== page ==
“We’ve also desiccated about 4,000 acres of soybeans that’ll be ready to harvest in a week. We are spraying the R-5/R-6 soybeans for a mix of stink bugs in Concordia Parish. That includes redbanded stink bugs. Applications for corn earworms have been going out on younger beans.
“Hurricane Barry damaged a substantial number of acres of soybeans. Our rivers – the Mississippi, Black and Red – are high now and that water can’t recede. We already had acres that couldn’t be planted due to the water, and now another 3,000 to 4,000 sustained damage from the hurricane.”
Andy Graves, Graves Agronomy Service, Clarksdale, Mississippi:
“Our cotton ranges from fields that only began blooming 2 weeks ago to older cotton at 4 nodes above white flower. We began irrigating today (7/29), even though there’s a chance of rain.
“Plant bugs have been light for several weeks. Aphids have been spotty and we’re finding a lot of fungus, so we’re letting Mother Nature do her job.
“We began picking up a bollworm flight about 12 days ago. The egg lay has been intermittent, with more substantial numbers in the older cotton. Last week, we found worms running 4% to 20% far down in the canopy. So, we’re making Prevathon and Besiege applications and adding Zeal for spider mites.
“I picked up bacterial blight yesterday. Target spot is present, too, but the crop should be able to outrun it. Johnsongrass and barnyardgrass have been challenging to control.
“A few bollworms are present in our younger soybeans, although we see plenty of moths. I’ve picked up several redbanded stink bugs in my sweeps – but those were in cotton. That’s alarming, considering what’s been applied on cotton so far. Last year’s extremely mild winter may bite us because we have some very late soybeans.”
Gus Lorenz, Arkansas Extension IPM Specialist:
“The plant bug battle has heated up, and plant bugs continue riding into many fields in south and northeast Arkansas. You’ll spray but then plant bugs are back in 5 to 7 days.
“Aphid numbers ticked up in the northeast corner of the state. Mainly, I’m advising people to wait until plant bugs hit treatment levels and then use something like Transform to control both.
“Bollworms are hitting cotton from Marianna south to the Louisiana line. A tremendous egg lay occurred in the last 4 or 5 days, and Prevathon or Besiege went out. It’s rather interesting that we’re not catching as many moths in traps as expected. We’re certainly kicking them up in the fields, though.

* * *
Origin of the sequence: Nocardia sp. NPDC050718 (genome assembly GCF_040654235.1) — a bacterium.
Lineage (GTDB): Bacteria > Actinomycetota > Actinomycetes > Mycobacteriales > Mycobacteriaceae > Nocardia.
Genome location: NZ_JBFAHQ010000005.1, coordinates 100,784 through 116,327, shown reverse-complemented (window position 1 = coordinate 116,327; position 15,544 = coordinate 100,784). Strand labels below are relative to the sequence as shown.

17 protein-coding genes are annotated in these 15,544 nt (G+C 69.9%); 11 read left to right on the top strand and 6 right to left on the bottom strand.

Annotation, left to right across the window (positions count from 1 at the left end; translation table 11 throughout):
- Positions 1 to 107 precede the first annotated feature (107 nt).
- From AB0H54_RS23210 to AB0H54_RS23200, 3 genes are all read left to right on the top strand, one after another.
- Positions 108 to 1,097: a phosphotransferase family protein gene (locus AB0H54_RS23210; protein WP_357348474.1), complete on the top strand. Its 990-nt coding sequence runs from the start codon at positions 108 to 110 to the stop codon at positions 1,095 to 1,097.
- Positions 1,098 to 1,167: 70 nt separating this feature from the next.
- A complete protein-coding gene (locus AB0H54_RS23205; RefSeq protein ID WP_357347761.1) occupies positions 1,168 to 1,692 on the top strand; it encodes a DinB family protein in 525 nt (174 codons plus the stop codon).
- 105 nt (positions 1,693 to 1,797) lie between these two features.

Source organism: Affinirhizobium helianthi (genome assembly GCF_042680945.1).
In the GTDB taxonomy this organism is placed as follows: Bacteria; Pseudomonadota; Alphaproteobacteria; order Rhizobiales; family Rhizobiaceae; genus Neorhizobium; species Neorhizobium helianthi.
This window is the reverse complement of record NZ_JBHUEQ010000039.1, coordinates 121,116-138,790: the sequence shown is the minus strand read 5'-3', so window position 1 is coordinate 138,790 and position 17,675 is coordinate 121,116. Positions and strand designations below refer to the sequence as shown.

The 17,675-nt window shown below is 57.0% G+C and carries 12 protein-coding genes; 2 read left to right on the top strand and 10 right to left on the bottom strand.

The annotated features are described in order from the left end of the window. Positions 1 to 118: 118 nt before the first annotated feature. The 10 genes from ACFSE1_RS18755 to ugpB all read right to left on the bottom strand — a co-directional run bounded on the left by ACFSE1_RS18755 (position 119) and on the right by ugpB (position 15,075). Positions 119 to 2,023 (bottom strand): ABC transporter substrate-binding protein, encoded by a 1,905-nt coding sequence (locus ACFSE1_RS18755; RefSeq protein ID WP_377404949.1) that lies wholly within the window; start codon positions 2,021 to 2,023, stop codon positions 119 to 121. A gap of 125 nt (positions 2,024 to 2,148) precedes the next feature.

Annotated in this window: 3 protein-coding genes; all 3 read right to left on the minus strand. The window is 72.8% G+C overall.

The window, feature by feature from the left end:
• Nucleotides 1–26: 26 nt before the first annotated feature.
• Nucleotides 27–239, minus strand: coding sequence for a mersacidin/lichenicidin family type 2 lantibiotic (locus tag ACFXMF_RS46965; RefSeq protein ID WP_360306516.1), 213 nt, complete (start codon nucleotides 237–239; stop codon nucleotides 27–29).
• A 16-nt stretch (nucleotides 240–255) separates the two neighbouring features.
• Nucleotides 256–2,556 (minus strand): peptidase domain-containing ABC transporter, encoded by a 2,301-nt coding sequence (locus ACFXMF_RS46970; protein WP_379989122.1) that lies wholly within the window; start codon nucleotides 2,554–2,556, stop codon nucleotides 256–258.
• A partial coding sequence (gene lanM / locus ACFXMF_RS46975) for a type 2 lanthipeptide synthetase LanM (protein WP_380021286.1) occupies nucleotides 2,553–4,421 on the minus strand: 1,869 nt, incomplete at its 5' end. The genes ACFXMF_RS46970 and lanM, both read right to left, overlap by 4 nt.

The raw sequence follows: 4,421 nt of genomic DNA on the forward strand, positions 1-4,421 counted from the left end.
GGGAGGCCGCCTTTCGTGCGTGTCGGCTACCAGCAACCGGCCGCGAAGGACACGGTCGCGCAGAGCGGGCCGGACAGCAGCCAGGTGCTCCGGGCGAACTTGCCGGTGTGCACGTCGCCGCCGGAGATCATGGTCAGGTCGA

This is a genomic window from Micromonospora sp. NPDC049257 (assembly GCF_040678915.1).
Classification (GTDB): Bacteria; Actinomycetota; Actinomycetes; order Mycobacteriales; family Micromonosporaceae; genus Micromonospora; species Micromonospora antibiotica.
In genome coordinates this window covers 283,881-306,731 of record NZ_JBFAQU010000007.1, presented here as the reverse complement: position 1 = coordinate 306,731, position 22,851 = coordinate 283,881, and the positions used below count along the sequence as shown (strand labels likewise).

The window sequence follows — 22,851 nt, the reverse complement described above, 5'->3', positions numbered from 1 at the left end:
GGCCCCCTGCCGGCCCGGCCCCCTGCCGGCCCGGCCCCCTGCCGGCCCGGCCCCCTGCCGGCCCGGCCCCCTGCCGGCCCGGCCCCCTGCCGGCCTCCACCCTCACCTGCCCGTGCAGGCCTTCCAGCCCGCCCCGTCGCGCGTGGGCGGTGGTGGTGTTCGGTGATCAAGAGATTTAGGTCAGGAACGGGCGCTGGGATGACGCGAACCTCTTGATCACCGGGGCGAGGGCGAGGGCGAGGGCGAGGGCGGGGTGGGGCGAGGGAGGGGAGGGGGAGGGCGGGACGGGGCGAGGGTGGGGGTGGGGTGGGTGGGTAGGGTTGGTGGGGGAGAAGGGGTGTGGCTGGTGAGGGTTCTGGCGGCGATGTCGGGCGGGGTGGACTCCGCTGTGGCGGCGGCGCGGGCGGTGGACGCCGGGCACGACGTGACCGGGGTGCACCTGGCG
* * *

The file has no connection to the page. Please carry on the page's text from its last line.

“It appears that the late soybeans will be a costly crop to bring to harvest. The flight of bollworms in western Arkansas continues, with numbers increasing. That trend is now beginning in the Delta region. Some virus is being applied but diamides are going out, too.
“High numbers of brown and green stink bug and egg mass numbers remain. Redbanded stink bugs (RBSB) are also rising up, particularly in the southern half of the state. We’re finding immatures all the way up to Stuttgart. Be vigilant and scout hard for them. I predict that treatments for RBSB will start in the next several weeks.
“Also, looper numbers are building due to Hurricane Barry blowing them north.
“Calls continue about sugarcane aphids in grain sorghum. Those are dogging the crop and treatments have gone out on about every acre.”
Blake Foust, Consultant, Southern Heritage Cotton, LLC, Forrest City, Arkansas:
“This has not been a fun growing season, and everyone seems eager to see this one behind us. Much of our cotton planted on time is at cutout, and it looks good. We may water some older cotton next week, and that should finish that part of the crop. The replanted cotton is up and down.
“We’re standing on the cotton hard with Pix, and that’s been the story for the last month.
“We’ve sprayed only four cotton fields for bollworms and haven’t seen many in soybeans, either. Plant bugs fired up in the last several days, and I expect to be hitting them hard over the next several weeks.
“It has been a challenge, but crops appear to be doing good on well-drained ground. The wet weather means we haven’t had a lot of days to get work done on time.
“The milo is headed and looks fine. We’ve had to deal with green stink bugs in later R-5 soybeans. Peanuts look as good as they have in the last 3 or 4 years. They lapped early, probably because of the rain. But we’ve also dealt with weed issues in peanuts due to the rains and when we could apply herbicides.”
Scott Stewart, Extension Entomologist, Jackson, Tennessee:
“We’ve had decent rainfall and crops seem fine, aside from drier spots in middle and eastern Tennessee. Cotton has good to excellent potential. Some fields will be at cutout plus 350 DD 60s next week – 5 nodes above white flower. So, that portion is out of the woods insect-wise.
“The bollworm moth flight has yet to show. A couple of people reported light egg lays along the Mississippi line. Lack of moths or eggs has been a point of conversation among people in the field, and we’re running at least a week behind our average flight time.
“Plant bugs and stink bug populations are mostly average, with a few hot places that required applications.
“The corn crop is exceptional, with few problems. Scout early soybeans for stink bugs – greens, browns and brown marmorated. I don’t expect redbanded stink bugs (RBSB) until the end of the season, if at all. It takes RBSB too long to get this far north, although that may change if we have another warm winter.”
Sebe Brown, Louisiana Extension Field Crops Entomologist:
“With all the rain, we have some flooded fields from Alexandria south. Certain areas received 8 inches from Hurricane Barry and another 2.5 inches last weekend. Right now, there’s a deluge and we’ll end up with another 5 or 6 inches. With the rain and rank growth, target spot will likely become a problem. We’ve been through years like this with tremendous rainfall going into August, and that triggered fruit shed.